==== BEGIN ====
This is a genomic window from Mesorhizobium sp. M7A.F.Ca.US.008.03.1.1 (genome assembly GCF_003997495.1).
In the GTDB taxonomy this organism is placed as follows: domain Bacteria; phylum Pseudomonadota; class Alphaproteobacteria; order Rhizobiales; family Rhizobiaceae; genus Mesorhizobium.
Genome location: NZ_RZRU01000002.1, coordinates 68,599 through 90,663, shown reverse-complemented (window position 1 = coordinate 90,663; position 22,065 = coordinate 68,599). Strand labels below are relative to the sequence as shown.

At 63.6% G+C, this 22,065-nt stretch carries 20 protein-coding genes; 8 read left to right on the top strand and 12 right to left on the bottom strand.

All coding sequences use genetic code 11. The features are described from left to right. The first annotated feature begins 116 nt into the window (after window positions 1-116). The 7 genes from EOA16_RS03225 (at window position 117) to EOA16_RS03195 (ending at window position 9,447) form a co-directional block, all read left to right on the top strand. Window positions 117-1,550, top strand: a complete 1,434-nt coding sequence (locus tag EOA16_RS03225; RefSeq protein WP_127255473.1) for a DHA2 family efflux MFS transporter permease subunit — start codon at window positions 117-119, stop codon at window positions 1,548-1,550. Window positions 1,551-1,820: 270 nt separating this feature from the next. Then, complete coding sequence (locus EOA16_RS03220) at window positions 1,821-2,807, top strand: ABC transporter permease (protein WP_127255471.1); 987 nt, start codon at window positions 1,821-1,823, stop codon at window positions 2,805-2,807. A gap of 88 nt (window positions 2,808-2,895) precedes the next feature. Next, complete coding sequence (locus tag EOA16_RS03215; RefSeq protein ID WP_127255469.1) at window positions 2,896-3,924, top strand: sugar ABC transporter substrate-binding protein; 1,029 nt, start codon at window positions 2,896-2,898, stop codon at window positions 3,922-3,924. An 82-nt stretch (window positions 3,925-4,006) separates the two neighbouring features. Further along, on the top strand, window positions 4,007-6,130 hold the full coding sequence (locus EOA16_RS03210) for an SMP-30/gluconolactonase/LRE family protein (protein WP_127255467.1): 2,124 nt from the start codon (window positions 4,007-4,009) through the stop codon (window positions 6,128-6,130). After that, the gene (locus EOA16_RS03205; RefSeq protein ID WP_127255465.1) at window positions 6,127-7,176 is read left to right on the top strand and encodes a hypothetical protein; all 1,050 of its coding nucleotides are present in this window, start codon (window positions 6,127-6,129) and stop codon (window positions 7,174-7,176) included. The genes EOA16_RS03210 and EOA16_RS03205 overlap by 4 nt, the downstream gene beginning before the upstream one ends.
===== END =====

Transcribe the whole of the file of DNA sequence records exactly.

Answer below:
This is a genomic window from Mesorhizobium sp. M7A.F.Ca.US.008.03.1.1 (genome assembly GCF_003997495.1).
In the GTDB taxonomy this organism is placed as follows: domain Bacteria; phylum Pseudomonadota; class Alphaproteobacteria; order Rhizobiales; family Rhizobiaceae; genus Mesorhizobium.
Genome location: NZ_RZRU01000002.1, coordinates 68,599 through 90,663, shown reverse-complemented (window position 1 = coordinate 90,663; position 22,065 = coordinate 68,599). Strand labels below are relative to the sequence as shown.

At 63.6% G+C, this 22,065-nt stretch carries 20 protein-coding genes; 8 read left to right on the top strand and 12 right to left on the bottom strand.

All coding sequences use genetic code 11. The features are described from left to right. The first annotated feature begins 116 nt into the window (after window positions 1-116). The 7 genes from EOA16_RS03225 (at window position 117) to EOA16_RS03195 (ending at window position 9,447) form a co-directional block, all read left to right on the top strand. Window positions 117-1,550, top strand: a complete 1,434-nt coding sequence (locus tag EOA16_RS03225; RefSeq protein WP_127255473.1) for a DHA2 family efflux MFS transporter permease subunit — start codon at window positions 117-119, stop codon at window positions 1,548-1,550. Window positions 1,551-1,820: 270 nt separating this feature from the next. Then, complete coding sequence (locus EOA16_RS03220) at window positions 1,821-2,807, top strand: ABC transporter permease (protein WP_127255471.1); 987 nt, start codon at window positions 1,821-1,823, stop codon at window positions 2,805-2,807. A gap of 88 nt (window positions 2,808-2,895) precedes the next feature. Next, complete coding sequence (locus tag EOA16_RS03215; RefSeq protein ID WP_127255469.1) at window positions 2,896-3,924, top strand: sugar ABC transporter substrate-binding protein; 1,029 nt, start codon at window positions 2,896-2,898, stop codon at window positions 3,922-3,924. An 82-nt stretch (window positions 3,925-4,006) separates the two neighbouring features. Further along, on the top strand, window positions 4,007-6,130 hold the full coding sequence (locus EOA16_RS03210) for an SMP-30/gluconolactonase/LRE family protein (protein WP_127255467.1): 2,124 nt from the start codon (window positions 4,007-4,009) through the stop codon (window positions 6,128-6,130). After that, the gene (locus EOA16_RS03205; RefSeq protein ID WP_127255465.1) at window positions 6,127-7,176 is read left to right on the top strand and encodes a hypothetical protein; all 1,050 of its coding nucleotides are present in this window, start codon (window positions 6,127-6,129) and stop codon (window positions 7,174-7,176) included. The genes EOA16_RS03210 and EOA16_RS03205 overlap by 4 nt, the downstream gene beginning before the upstream one ends.